Amazon just bought a tiny startup most people have never heard of and it's scaring the heck out of pharmacy shareholders (CVS, WBA, RAD)

  • Amazon said it will buy online pharmacy PillPack, marking its latest push into the healthcare industry.
  • The announcement reverberated through the entire supply chain, with the stocks of pharmacies and drug wholesalers getting hit hard.
  • This is just the most recent example of Amazon's ability to disrupt an entire industry with a single corporate action.

Amazon announced on Thursday that it has signed an agreement to acquire PillPack, an online pharmacy.

PillPack's business is built around customers who take multiple daily prescriptions. It offers medications in pre-sorted dose packaging, coordinates refills, and handles shipments.

The deal — for which terms were not immediately disclosed — marks Amazon's latest push into the healthcare industry. In January, the company announced a collaboration with JPMorgan and Berkshire Hathaway to reduce healthcare costs for US workers.

"PillPack's visionary team has a combination of deep pharmacy experience and a focus on technology," Jeff Wilke, Amazon's CEO of worldwide consumer said in a release. "PillPack is meaningfully improving its customers' lives, and we want to help them continue making it easy for people to save time, simplify their lives, and feel healthier."

RELATED: Amazon CEO Jeff Bezos through the years

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Amazon CEO Jeff Bezos
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Jeff Bezos, Chairman and CEO of Amazon, speaks at the George W. Bush Presidential Center's Forum on Leadership in Dallas, Texas, U.S., April 20, 2018. Picture taken on April 20, 2018. REUTERS/Rex Curry
Amazon founder and CEO Jeff Bezos laughs as he talks to the media while touring the new Amazon Spheres during the grand opening at Amazon's Seattle headquarters in Seattle, Washington, U.S., January 29, 2018. REUTERS/Lindsey Wasson
2018 Vanity Fair Oscar Party ? Arrivals ? Beverly Hills, California, U.S., 04/03/2018 ? Amazon CEO Jeff and wife MacKenzie Bezos. REUTERS/Danny Moloshok
Amazon founder and CEO Jeff Bezos (L) answers a question from the media while getting a tour from Ron Gagliardo, senior manager of horticultural services for the Spheres, during the Amazon Spheres opening event at Amazon's Seattle headquarters in Seattle, Washington, U.S., January 29, 2018. REUTERS/Lindsey Wasson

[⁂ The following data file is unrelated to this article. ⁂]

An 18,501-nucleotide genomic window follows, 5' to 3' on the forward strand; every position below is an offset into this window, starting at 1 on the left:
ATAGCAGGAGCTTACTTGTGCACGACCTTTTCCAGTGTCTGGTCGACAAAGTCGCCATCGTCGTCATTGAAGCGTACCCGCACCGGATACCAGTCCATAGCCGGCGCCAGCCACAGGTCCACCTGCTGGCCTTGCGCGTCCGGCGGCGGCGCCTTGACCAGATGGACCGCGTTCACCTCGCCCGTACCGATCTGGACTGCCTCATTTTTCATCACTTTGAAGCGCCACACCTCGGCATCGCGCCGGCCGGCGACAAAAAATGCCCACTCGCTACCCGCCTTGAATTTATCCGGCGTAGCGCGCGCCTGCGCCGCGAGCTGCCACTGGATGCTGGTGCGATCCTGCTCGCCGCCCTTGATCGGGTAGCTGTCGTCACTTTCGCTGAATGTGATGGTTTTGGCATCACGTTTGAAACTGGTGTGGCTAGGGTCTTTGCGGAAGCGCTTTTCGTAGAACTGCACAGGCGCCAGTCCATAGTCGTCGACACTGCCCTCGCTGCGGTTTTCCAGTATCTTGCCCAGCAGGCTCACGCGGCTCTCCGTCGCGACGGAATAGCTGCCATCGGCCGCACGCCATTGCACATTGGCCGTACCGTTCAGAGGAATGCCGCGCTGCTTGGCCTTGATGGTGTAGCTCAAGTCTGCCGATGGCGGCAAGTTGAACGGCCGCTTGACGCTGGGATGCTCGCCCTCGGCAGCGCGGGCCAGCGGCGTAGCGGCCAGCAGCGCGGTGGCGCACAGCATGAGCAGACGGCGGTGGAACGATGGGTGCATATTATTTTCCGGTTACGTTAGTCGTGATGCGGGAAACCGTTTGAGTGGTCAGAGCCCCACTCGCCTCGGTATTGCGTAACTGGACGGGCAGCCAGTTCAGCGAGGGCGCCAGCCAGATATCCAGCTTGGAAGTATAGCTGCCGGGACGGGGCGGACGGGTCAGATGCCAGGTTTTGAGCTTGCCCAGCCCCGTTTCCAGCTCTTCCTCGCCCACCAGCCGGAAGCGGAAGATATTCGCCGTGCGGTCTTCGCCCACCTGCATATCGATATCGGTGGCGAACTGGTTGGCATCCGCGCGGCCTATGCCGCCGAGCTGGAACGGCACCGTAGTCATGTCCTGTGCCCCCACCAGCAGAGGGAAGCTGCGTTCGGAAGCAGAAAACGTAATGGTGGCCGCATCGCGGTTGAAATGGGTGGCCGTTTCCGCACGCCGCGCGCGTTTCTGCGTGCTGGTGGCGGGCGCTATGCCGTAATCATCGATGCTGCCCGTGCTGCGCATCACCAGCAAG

Amazon and Blue Origin founder Jeff Bezos addresses the media about the New Shepard rocket booster and Crew Capsule mockup at the 33rd Space Symposium in Colorado Springs, Colorado, United States April 5, 2017. REUTERS/Isaiah J. Downing
Amazon founder and CEO Jeff Bezos looks over a balcony on the top floor of the Amazon Spheres during an opening ceremony event at Amazon's headquarters in Seattle, Washington, U.S., January 29, 2018. REUTERS/Lindsey Wasson
Amazon founder and CEO Jeff Bezos gives some closing comments after opening the new Amazon Spheres with some help from Alexa during an opening event at Amazon's headquarters in Seattle, Washington, U.S., January 29, 2018. REUTERS/Lindsey Wasson
Amazon and Blue Origin founder Jeff Bezos addresses the media about the New Shepard rocket booster and Crew Capsule mockup at the 33rd Space Symposium in Colorado Springs, Colorado, United States April 5, 2017. REUTERS/Isaiah J. Downing
Jeff Bezos, founder of Blue Origin and CEO of Amazon, speaks about the future plans of Blue Origin during an address to attendees at Access Intelligence's SATELLITE 2017 conference in Washington, U.S., March 7, 2017. REUTERS/Joshua Roberts
Jeff Bezos, founder of Blue Origin and CEO of Amazon, speaks about the future plans of Blue Origin during an address to attendees at Access Intelligence's SATELLITE 2017 conference in Washington, U.S., March 7, 2017. REUTERS/Joshua Roberts
Jeff Bezos, founder of Blue Origin and CEO of Amazon, arrives to speak about the future plans of Blue Origin during an address to attendees at Access Intelligence's SATELLITE 2017 conference in Washington, U.S., March 7, 2017. REUTERS/Joshua Roberts
Amazon CEO Jeff Bezos addresses the Economic Club of New York in New York City, U.S., October 27, 2016. REUTERS/Brendan McDermid
Jeff Bezos, owner of The Washington Post, delivers remarks at the grand opening of the Washington Post newsroom in Washington January 28, 2016. REUTERS/Gary Cameron
Jeff Bezos, owner of The Washington Post, delivers remarks at the grand opening of the Washington Post newsroom in Washington January 28, 2016. REUTERS/Gary Cameron
Jeff Bezos, owner of The Washington Post, delivers remarks at the grand opening of the Washington Post newsroom in Washington January 28, 2016. REUTERS/Gary Cameron
Jeff Bezos, founder and CEO of Amazon.com, leaves the Allen and Co's annual media conference in Sun Valley, Idaho July 10, 2014. REUTERS/Rick Wilking (UNITED STATES - Tags: BUSINESS)
Amazon CEO Jeff Bezos talks about his company's new Fire smartphone at a news conference in Seattle, Washington June 18, 2014. Bezos unveiled a "Fire"smartphone on Wednesday equipped with a 3D-capable screen and the ability to recognize objects, music and TV shows, hoping to stand out in a crowded field dominated by Apple Inc and Samsung Electronics. REUTERS/Jason Redmond (UNITED STATES - Tags: SCIENCE TECHNOLOGY BUSINESS TELECOMS)
Amazon CEO and Chairman Jeff Bezos receives the Citation of Merit on behalf of the Apollo F-1 Search and Recovery Team at the 110th Explorers Club Annual Dinner at the Waldorf Astoria in New York March 15, 2014. The club, which promotes the scientific exploration of land, sea, air and space featured catering by chef and exotic creator Gene Rurka. Chef Rurka prepared a variety of dishes featuring an array of insects, wildlife, animal body parts and invasive species. REUTERS/Andrew Kelly (UNITED STATES - Tags: SOCIETY SCIENCE TECHNOLOGY BUSINESS FOOD)